AMD is preventative by eating approximately 2.5-5 cups of leafy, green vegetables a day which boost antioxidants and help fight free radicals that take part in the age-related breakdown of the macula. Wearing proper UV protection, a healthy exercise regimen, and not smoking may also decrease the risk of AMD. In fact, smoking increased your AMD risk by over four times!

There are vitamin supplements that are available which have antioxidants in them, such as lutein and zeaxanthin, that have been shown to help filter oxidative chemicals and harmful blue light causing damage to the macula. However, it is important to consult with an eye doctor before beginning any new eye vitamins. Our Ocular Health Formula from Eye Love is used daily with our patients and is definitely approved by us!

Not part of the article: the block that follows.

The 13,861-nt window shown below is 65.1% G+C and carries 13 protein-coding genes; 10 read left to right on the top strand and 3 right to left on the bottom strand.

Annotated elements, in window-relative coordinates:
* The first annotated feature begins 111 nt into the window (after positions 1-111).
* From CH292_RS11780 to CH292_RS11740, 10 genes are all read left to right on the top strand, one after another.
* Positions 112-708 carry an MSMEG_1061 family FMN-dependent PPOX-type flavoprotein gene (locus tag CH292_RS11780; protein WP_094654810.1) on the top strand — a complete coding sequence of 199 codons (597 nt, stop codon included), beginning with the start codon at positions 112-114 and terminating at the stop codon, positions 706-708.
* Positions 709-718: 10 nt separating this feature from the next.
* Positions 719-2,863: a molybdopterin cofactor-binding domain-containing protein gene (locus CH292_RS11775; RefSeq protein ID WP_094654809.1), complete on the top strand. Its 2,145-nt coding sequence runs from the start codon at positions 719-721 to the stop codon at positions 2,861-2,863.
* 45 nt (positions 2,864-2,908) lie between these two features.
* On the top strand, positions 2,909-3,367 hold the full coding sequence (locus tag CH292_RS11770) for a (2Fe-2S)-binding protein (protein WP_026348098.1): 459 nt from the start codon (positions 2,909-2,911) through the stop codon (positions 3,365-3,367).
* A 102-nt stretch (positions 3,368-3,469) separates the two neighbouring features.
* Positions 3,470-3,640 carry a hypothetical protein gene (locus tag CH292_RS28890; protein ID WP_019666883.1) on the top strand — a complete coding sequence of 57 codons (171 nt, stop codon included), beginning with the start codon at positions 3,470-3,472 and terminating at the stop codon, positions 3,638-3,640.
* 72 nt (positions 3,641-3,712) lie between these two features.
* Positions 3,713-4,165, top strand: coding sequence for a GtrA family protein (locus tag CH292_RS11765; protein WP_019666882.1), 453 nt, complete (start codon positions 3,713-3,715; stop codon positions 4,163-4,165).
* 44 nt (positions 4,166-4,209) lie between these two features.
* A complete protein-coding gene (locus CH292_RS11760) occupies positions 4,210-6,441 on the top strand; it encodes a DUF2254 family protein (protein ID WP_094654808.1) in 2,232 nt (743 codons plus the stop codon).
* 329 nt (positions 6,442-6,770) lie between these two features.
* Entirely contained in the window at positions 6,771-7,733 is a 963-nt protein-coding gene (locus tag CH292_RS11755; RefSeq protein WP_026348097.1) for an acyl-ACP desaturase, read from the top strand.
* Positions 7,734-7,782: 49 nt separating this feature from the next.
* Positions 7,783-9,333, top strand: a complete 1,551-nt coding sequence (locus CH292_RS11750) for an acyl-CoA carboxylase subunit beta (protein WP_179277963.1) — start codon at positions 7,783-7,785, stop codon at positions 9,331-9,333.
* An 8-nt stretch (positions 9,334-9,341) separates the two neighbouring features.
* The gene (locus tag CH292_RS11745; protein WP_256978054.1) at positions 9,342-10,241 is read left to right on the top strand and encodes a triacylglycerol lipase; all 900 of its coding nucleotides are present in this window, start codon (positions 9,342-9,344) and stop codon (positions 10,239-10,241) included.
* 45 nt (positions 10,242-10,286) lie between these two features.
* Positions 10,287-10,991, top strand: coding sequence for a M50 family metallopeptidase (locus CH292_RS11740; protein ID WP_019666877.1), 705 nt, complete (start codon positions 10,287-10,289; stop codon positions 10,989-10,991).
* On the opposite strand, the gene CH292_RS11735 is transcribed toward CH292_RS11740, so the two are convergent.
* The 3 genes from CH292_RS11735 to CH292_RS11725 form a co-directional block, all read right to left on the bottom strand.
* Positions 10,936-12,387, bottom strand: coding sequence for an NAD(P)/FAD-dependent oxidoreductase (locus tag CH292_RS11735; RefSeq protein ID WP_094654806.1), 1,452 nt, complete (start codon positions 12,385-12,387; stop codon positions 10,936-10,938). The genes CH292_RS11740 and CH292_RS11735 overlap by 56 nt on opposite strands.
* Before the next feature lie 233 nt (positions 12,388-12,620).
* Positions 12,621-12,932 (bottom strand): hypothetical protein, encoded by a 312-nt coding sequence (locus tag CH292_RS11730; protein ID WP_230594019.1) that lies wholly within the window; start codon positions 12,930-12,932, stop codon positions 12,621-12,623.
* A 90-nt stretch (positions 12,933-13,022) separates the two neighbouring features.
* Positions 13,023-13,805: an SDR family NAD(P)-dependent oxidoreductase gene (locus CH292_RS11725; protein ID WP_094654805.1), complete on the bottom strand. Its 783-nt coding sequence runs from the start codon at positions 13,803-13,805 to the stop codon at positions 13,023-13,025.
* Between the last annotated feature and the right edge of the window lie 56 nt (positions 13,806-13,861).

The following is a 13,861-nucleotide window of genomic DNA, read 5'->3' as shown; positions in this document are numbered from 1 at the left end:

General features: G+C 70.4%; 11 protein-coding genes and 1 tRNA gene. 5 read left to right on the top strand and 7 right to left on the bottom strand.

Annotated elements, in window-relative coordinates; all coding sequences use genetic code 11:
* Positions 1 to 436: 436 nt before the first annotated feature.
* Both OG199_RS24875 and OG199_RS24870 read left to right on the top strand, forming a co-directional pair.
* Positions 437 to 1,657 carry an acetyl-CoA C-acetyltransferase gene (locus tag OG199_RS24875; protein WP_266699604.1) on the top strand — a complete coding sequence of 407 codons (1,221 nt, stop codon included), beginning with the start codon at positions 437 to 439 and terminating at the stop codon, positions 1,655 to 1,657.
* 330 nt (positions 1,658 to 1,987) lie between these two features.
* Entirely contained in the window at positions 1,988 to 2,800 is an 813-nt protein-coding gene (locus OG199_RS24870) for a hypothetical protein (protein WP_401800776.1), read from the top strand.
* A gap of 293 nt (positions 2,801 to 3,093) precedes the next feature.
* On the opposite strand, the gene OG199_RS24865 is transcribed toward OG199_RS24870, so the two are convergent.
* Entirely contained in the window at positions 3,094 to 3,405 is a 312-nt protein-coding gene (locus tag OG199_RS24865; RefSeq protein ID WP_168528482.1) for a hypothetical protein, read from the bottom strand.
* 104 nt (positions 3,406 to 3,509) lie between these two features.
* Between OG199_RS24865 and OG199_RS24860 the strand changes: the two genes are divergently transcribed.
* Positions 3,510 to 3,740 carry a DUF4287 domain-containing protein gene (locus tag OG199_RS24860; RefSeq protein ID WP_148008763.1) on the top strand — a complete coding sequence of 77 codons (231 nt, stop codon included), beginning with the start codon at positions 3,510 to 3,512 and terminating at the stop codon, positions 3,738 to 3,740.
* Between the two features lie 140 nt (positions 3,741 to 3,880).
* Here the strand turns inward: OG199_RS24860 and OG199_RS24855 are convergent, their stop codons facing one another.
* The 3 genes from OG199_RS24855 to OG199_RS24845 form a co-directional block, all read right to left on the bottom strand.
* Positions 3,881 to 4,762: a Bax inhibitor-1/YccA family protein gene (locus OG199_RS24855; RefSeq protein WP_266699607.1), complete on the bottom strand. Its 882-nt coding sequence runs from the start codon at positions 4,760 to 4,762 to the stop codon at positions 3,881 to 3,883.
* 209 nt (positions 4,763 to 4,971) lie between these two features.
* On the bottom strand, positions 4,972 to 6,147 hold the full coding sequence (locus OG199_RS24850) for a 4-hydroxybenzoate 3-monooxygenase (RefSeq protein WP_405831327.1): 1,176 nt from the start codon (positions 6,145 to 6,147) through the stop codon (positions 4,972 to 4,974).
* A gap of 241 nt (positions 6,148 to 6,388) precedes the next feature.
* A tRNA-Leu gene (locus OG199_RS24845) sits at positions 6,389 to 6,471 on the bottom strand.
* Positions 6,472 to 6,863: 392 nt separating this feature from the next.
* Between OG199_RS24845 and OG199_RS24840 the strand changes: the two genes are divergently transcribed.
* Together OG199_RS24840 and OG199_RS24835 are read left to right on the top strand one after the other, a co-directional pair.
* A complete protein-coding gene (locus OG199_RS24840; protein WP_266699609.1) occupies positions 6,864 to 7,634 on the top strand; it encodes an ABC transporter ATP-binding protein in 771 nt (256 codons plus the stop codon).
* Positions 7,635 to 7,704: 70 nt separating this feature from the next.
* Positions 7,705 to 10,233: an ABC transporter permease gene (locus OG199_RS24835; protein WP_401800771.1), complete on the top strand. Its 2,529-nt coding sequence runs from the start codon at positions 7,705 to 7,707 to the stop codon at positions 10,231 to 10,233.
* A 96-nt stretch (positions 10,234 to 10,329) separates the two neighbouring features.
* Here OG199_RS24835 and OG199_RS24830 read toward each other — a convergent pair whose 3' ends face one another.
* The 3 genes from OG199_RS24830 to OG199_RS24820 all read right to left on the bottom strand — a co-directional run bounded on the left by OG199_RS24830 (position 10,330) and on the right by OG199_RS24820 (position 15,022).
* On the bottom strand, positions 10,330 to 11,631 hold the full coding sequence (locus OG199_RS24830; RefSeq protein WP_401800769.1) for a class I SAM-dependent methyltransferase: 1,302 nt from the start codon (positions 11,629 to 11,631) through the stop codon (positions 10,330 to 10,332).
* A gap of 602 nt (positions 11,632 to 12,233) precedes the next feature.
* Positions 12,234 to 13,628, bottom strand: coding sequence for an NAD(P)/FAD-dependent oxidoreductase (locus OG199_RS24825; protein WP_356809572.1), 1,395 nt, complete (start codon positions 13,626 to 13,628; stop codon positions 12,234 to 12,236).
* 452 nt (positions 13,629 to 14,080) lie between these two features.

Patients who have dry AMD are commonly monitored with an Amsler Grid. Patients are given this grid to monitor how their vision is functioning. If they see any parts of the grid missing, or wavy lines, it may indicate that their condition is changing. If wet AMD begins, they will likely become a candidate for anti-VEGF injections. Anti-VEGF (vascular endothelial growth factor) is a drug that is used to stop new blood vessel formation in its tracks. Eylea, Avastin, and Lucentis are the names of the drugs that are successfully being used at this time. These drugs aim to preserve vision and in some cases improve sight. If you’re suffering from macular degeneration, don’t wait to begin supplements and definitely don’t delay that eye exam!

We love hearing from those with AMD and especially hearing success stories. If you’ve got one, post it in the comments below!

One Love,

Dr. Jenna Zigler, Eye Love

Dr. Jenna

  

Rufino, Silva. Age Related Macular Degeneration . Portugal : GER Group , 2010. Print.